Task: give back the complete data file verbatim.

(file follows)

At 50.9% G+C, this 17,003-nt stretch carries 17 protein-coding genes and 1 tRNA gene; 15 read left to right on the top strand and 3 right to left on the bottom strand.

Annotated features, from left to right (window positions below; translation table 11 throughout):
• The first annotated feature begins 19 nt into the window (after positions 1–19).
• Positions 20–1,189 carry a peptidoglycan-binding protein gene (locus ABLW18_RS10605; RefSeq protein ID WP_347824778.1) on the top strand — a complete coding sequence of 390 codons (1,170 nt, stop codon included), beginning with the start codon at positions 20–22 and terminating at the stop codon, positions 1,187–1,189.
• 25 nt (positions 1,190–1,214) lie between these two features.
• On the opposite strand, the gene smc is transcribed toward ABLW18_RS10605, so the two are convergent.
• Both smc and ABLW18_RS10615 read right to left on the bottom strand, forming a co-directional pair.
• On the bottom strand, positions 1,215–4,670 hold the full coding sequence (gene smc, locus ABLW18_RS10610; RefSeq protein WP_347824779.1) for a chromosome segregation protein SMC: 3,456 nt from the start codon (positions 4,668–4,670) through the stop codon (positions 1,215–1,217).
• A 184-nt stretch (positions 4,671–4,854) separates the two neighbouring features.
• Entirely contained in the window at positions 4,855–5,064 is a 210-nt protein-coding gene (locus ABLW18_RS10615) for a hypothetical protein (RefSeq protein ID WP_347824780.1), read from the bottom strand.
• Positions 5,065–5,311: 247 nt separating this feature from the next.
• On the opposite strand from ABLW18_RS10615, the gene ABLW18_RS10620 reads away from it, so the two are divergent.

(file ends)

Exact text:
At 50.9% G+C, this 17,003-nt stretch carries 17 protein-coding genes and 1 tRNA gene; 15 read left to right on the top strand and 3 right to left on the bottom strand.

Annotated features, from left to right (window positions below; translation table 11 throughout):
• The first annotated feature begins 19 nt into the window (after positions 1–19).
• Positions 20–1,189 carry a peptidoglycan-binding protein gene (locus ABLW18_RS10605; RefSeq protein ID WP_347824778.1) on the top strand — a complete coding sequence of 390 codons (1,170 nt, stop codon included), beginning with the start codon at positions 20–22 and terminating at the stop codon, positions 1,187–1,189.
• 25 nt (positions 1,190–1,214) lie between these two features.
• On the opposite strand, the gene smc is transcribed toward ABLW18_RS10605, so the two are convergent.
• Both smc and ABLW18_RS10615 read right to left on the bottom strand, forming a co-directional pair.
• On the bottom strand, positions 1,215–4,670 hold the full coding sequence (gene smc, locus ABLW18_RS10610; RefSeq protein WP_347824779.1) for a chromosome segregation protein SMC: 3,456 nt from the start codon (positions 4,668–4,670) through the stop codon (positions 1,215–1,217).
• A 184-nt stretch (positions 4,671–4,854) separates the two neighbouring features.
• Entirely contained in the window at positions 4,855–5,064 is a 210-nt protein-coding gene (locus ABLW18_RS10615) for a hypothetical protein (RefSeq protein ID WP_347824780.1), read from the bottom strand.
• Positions 5,065–5,311: 247 nt separating this feature from the next.
• On the opposite strand from ABLW18_RS10615, the gene ABLW18_RS10620 reads away from it, so the two are divergent.